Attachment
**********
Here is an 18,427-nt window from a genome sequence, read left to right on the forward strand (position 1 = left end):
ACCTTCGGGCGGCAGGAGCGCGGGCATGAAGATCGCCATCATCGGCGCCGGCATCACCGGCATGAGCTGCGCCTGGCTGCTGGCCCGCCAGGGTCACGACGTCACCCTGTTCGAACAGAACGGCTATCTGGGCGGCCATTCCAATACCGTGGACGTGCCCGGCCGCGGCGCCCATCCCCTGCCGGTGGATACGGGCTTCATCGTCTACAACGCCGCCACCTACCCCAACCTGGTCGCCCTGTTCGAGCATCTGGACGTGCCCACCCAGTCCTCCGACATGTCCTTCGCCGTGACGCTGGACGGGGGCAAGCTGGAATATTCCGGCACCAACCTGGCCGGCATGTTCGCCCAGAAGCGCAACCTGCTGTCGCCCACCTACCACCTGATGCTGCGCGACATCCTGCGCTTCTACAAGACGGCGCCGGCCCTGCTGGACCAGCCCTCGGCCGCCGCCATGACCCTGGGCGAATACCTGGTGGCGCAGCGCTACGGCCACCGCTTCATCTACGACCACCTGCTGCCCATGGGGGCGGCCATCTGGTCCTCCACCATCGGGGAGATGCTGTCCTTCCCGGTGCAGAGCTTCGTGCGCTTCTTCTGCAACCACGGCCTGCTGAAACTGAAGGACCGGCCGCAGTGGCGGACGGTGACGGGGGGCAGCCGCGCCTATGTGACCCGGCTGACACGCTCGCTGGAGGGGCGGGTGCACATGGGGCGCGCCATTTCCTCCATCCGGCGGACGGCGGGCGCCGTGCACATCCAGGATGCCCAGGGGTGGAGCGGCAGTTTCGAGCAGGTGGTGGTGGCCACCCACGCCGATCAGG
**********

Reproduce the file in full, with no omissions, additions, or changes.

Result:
Here is an 18,427-nt window from a genome sequence, read left to right on the forward strand (position 1 = left end):
ACCTTCGGGCGGCAGGAGCGCGGGCATGAAGATCGCCATCATCGGCGCCGGCATCACCGGCATGAGCTGCGCCTGGCTGCTGGCCCGCCAGGGTCACGACGTCACCCTGTTCGAACAGAACGGCTATCTGGGCGGCCATTCCAATACCGTGGACGTGCCCGGCCGCGGCGCCCATCCCCTGCCGGTGGATACGGGCTTCATCGTCTACAACGCCGCCACCTACCCCAACCTGGTCGCCCTGTTCGAGCATCTGGACGTGCCCACCCAGTCCTCCGACATGTCCTTCGCCGTGACGCTGGACGGGGGCAAGCTGGAATATTCCGGCACCAACCTGGCCGGCATGTTCGCCCAGAAGCGCAACCTGCTGTCGCCCACCTACCACCTGATGCTGCGCGACATCCTGCGCTTCTACAAGACGGCGCCGGCCCTGCTGGACCAGCCCTCGGCCGCCGCCATGACCCTGGGCGAATACCTGGTGGCGCAGCGCTACGGCCACCGCTTCATCTACGACCACCTGCTGCCCATGGGGGCGGCCATCTGGTCCTCCACCATCGGGGAGATGCTGTCCTTCCCGGTGCAGAGCTTCGTGCGCTTCTTCTGCAACCACGGCCTGCTGAAACTGAAGGACCGGCCGCAGTGGCGGACGGTGACGGGGGGCAGCCGCGCCTATGTGACCCGGCTGACACGCTCGCTGGAGGGGCGGGTGCACATGGGGCGCGCCATTTCCTCCATCCGGCGGACGGCGGGCGCCGTGCACATCCAGGATGCCCAGGGGTGGAGCGGCAGTTTCGAGCAGGTGGTGGTGGCCACCCACGCCGATCAGG